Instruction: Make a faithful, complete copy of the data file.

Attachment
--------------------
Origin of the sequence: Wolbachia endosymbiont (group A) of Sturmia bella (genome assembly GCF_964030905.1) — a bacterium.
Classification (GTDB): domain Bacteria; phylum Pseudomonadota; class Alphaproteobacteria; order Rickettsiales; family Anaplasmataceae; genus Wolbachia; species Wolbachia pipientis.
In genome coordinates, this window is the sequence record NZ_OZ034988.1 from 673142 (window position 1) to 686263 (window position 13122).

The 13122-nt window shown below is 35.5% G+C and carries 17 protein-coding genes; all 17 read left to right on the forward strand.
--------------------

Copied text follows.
Origin of the sequence: Wolbachia endosymbiont (group A) of Sturmia bella (genome assembly GCF_964030905.1) — a bacterium.
Classification (GTDB): domain Bacteria; phylum Pseudomonadota; class Alphaproteobacteria; order Rickettsiales; family Anaplasmataceae; genus Wolbachia; species Wolbachia pipientis.
In genome coordinates, this window is the sequence record NZ_OZ034988.1 from 673142 (window position 1) to 686263 (window position 13122).

The 13122-nt window shown below is 35.5% G+C and carries 17 protein-coding genes; all 17 read left to right on the forward strand.